Today was the last but one day of my ‘Bookish Week Off’ – just one more to go, tomorrow (Saturday 5 July) when I’ll be at Southcart Books in Lower Hall Lane, Walsall, where I’m helping organise a new free event The Writers Gathering, and will be amongst other authors reading and talking about their work there. Should be fun!
Today was indeed an ‘astounding’ day in some ways – when I visited the cathedral city of Lichfield, in Staffordshire, England. Astounding both for the weather, which turned to brilliant sunshine after I arrived, and for one ‘astounding’ discovery, literally.
Lichfield is easy to get to by train or bus alike. There is an hourly Arriva bus from Walsall, which is my usual mode of transport there. It takes about an hour.
I’ve been to Lichfield many times, over many years. Both second-hand and new bookshops have come and gone, and now only three second-hand bookshops remain, all charity shops in a way. There are a few other general charity shops as well. Over all none of them are much known for their science fiction stock, but I always pop in when I visit there, in hope, and have occasionally come away with a gem.
The first and foremost of the three specialist shops, if you’re into collectable books of the traditional variety, is the bookshop in the Dr Samuel Johnson Birthplace Museum in Market Street, off the Market Square. I hardly ever find science fiction there but it’s a great museum to visit, I can’t recommend it highly enough if you’re a literature fan.
I didn’t find any books to take my fancy there today, but I did renew my acquaintance with this lovely old listed building and its fascinating displays, which is always worthwhile, and spent some peaceful time in the small library there, blogging my last post.
These days I always visit the two specialist charity bookshops, also in Market Street, which have sprung up in recent years after the closure of the old Staffordshire Bookshop.
One, the Oxfam bookshop, has a good long shelf of mainly fantasy paperbacks, but occasionally a good hardback such as the first BCA edition (1980) of The Hitch Hiker’s Guide to the Galaxy I picked up there a few months ago. Always worth a look, more so if you are looking for more general bookshop fare, or even recorded music. I didn’t find anything there to my liking today, though.
The other, the St Giles Hospice Bookshop, has a good general selection of especially older books, but very little SF and a small quantity of generally paperback fantasy, so I never expect much in that line.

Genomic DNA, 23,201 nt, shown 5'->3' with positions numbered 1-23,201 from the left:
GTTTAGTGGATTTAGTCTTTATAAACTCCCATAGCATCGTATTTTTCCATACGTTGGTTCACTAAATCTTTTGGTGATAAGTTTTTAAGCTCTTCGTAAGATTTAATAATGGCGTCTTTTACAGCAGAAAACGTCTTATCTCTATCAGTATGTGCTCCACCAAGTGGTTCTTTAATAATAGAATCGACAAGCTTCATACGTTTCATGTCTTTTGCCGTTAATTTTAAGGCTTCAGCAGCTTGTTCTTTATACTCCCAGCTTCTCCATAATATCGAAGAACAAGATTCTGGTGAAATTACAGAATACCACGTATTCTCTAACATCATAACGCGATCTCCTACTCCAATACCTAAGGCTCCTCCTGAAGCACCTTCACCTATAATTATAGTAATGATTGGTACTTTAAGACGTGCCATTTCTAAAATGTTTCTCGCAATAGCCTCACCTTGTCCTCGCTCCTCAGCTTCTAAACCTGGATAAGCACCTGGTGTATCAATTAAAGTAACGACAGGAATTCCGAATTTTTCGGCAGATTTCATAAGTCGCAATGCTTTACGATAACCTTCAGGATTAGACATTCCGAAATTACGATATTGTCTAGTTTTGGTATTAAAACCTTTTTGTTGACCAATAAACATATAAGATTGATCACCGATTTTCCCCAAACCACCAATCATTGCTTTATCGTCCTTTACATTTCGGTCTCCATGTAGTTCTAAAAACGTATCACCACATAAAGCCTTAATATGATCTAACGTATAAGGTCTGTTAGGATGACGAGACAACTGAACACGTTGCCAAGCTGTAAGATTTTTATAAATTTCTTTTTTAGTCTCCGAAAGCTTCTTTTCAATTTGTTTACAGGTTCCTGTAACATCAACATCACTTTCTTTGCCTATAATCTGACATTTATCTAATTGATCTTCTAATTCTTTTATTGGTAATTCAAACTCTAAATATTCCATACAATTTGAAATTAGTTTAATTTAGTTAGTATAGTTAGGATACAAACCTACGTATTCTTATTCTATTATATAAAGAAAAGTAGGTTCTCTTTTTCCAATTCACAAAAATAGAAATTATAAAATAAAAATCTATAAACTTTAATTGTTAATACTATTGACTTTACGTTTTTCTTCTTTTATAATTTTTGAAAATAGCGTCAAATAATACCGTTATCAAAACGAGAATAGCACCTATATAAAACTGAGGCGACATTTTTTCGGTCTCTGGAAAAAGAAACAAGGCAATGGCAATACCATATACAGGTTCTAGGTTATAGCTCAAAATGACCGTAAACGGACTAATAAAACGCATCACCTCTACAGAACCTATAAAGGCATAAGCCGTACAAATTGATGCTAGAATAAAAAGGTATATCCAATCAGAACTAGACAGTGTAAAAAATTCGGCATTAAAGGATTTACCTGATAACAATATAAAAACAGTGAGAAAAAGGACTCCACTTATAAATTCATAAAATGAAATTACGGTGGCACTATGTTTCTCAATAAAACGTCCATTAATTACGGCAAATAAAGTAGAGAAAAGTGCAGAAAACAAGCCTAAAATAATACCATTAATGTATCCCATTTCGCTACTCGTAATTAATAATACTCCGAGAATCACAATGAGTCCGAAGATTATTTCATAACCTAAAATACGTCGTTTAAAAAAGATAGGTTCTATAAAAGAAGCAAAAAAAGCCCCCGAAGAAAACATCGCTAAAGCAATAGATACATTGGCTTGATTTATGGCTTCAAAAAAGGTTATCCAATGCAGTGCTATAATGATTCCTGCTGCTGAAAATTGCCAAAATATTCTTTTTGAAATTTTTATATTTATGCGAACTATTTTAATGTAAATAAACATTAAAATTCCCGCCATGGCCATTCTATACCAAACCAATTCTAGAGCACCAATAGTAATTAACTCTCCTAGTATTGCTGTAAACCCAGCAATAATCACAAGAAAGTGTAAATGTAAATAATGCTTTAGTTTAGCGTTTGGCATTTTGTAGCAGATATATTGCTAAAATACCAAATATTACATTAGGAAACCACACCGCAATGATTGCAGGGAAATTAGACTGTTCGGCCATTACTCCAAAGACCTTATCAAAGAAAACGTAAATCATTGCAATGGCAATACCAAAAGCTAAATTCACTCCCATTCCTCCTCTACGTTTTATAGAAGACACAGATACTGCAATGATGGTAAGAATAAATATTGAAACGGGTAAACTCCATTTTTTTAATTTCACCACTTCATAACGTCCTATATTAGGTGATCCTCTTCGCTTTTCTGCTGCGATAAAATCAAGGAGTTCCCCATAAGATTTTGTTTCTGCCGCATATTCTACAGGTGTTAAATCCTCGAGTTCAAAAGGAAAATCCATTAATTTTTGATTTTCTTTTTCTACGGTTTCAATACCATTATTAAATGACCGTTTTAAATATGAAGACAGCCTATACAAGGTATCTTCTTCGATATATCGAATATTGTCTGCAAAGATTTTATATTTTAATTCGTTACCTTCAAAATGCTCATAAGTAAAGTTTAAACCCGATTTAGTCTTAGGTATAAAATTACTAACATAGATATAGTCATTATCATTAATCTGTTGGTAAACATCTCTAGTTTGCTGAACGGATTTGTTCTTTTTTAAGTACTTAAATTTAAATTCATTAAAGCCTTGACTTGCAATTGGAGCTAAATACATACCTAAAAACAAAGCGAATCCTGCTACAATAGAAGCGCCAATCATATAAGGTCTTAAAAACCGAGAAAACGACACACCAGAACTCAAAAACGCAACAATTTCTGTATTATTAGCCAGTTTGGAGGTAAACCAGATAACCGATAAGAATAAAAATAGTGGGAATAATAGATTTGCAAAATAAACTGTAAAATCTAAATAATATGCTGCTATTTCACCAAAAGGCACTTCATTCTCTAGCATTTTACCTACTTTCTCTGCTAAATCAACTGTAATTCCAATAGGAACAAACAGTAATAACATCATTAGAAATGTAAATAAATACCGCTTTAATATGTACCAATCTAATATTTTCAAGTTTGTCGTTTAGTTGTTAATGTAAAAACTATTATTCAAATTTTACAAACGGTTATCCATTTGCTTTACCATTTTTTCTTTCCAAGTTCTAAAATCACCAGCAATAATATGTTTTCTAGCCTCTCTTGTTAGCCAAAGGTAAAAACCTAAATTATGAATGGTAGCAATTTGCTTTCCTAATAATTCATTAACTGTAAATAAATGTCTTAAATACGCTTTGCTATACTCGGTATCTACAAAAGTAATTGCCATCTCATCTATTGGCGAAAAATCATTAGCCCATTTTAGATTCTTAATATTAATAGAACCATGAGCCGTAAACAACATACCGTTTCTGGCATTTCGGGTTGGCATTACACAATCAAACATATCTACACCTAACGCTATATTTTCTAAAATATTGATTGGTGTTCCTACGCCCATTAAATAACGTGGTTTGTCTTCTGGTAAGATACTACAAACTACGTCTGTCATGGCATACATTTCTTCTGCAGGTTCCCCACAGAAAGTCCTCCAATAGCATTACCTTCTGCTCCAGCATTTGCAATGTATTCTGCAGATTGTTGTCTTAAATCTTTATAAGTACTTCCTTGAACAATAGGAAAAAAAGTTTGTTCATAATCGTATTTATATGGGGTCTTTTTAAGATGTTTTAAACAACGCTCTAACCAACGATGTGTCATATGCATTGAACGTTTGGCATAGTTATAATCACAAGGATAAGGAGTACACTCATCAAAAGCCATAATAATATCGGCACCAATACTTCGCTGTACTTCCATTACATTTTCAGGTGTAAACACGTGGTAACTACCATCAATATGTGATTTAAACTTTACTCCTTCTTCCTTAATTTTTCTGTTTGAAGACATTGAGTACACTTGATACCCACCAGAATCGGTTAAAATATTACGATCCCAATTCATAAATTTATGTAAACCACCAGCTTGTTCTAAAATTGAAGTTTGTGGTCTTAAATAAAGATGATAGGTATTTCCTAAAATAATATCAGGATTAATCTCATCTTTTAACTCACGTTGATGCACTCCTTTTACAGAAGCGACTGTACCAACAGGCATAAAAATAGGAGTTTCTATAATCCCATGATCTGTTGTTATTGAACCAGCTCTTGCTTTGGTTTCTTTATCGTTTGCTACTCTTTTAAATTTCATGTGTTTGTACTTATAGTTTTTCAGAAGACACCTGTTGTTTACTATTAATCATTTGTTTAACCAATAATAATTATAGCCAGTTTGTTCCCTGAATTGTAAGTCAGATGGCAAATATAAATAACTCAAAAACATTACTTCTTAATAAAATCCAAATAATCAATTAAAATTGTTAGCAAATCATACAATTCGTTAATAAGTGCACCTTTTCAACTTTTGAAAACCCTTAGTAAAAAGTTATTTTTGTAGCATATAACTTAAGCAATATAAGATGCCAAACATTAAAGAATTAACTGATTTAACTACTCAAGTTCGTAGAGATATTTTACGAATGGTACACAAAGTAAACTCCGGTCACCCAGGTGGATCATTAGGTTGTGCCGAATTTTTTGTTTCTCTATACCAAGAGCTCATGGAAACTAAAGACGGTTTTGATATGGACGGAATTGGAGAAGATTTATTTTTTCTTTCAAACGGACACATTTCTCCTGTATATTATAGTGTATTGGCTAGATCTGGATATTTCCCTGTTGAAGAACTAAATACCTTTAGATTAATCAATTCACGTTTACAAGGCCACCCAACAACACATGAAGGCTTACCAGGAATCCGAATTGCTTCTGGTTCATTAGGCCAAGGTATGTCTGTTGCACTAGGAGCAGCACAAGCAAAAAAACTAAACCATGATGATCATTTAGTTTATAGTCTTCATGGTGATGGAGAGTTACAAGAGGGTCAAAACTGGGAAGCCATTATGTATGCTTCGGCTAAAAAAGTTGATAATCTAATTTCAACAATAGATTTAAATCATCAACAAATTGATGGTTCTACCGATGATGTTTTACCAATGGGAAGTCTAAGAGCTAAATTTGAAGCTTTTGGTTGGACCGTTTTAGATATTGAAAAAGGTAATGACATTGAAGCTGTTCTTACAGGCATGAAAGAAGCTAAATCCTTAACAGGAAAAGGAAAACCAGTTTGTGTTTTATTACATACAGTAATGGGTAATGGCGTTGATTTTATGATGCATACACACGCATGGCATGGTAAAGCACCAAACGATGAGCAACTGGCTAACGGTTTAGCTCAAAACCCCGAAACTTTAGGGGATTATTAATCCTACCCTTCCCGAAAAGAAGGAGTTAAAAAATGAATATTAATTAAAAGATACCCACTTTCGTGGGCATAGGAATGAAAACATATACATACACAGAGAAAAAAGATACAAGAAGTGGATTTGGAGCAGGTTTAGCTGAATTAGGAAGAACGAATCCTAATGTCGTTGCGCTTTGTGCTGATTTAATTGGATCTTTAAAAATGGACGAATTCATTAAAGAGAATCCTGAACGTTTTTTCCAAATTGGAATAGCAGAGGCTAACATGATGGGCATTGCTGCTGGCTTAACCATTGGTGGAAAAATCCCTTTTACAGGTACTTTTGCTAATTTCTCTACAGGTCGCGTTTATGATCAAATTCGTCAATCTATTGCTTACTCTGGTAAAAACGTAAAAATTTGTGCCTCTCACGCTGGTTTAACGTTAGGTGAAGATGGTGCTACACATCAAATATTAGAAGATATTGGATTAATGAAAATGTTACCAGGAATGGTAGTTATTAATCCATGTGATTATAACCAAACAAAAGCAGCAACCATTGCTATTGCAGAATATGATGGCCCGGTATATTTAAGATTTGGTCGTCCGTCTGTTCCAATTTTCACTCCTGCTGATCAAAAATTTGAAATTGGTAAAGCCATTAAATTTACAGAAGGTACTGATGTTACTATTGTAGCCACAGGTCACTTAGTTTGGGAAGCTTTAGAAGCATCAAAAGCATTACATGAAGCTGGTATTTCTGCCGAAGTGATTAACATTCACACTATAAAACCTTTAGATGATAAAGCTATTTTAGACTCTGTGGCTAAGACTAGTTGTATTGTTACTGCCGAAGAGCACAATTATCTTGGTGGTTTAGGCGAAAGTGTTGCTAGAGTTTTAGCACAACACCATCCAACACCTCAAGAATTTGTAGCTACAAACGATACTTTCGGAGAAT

I was however pleasantly surprised today to discover something I had never heard of before – an illustrated 1978 Harlan Ellison screenplay for a film of Isaac Asimov’s I, Robot which was approved of by Asimov but never made. NO, it’s not the Will Smith version. This was published by Edgeworks Abbey and ibooks in 2004. Not bad in trade paperback format for just £1.99.
The thing that really made today truly astounding for me was, however, a market stall full of collectable magazines, books, nick-nacks, coins, collectors’ items and ephemera etc run by Andy Hendley and Wendy Deavall – see: www.overthegardenwallantiques.com
It was here that I was shown a bundle of classic pulp science fiction magazines from the 1950s and later, and was encouraged to dig my way through the collectors comics to find the following…
A December, 1950 British issue of Astounding Science Fiction magazine containing an article by the legendary Robert A. Heinlein on the shooting of the film Destination Moon which was loosely based on his book Rocketship Galileo, as well as several stories by other authors. Yowza!
Also, a February 1961 British issue of Analog magazine, edited by the also legendary John. W. Campbell, containing a few stories and articles including a science fact article The Self-Repairing Robot, penned by the editor himself.
And, I just couldn’t turn down three 1983 issues of the reboot of the Eagle comic, which were of interest to me because of their Dan Dare stories. A pity they were not 1950s issues, but who knows next time…
Andy has his stall on Lichfield Market every Friday and Saturday, so needless to say, “I’ll be back”.
I always recommend Lichfield for a pleasant day out.
If you’re into history and books, and historic architecture, you’ll find much to interest you, especially Dr Johnson’s House, the Erasmus Darwin House Museum, the Garrick Theatre, the parks, one of which contains a statue of the captain of the RMS Titanic and of course the world-famous Lichfield Cathedral, amongst other things. Not to mention the historic pubs…
As well, there are often special events in and around Lichfield, including for one the Lichfield Festival which started today, and occasionally book fairs.
So whether you are on the hunt for classic science fiction like me, or not, you could do a lot worse than have yourself a relaxing day out in this lovely old city. Who knows, it might be as ‘astounding’ a day as mine was!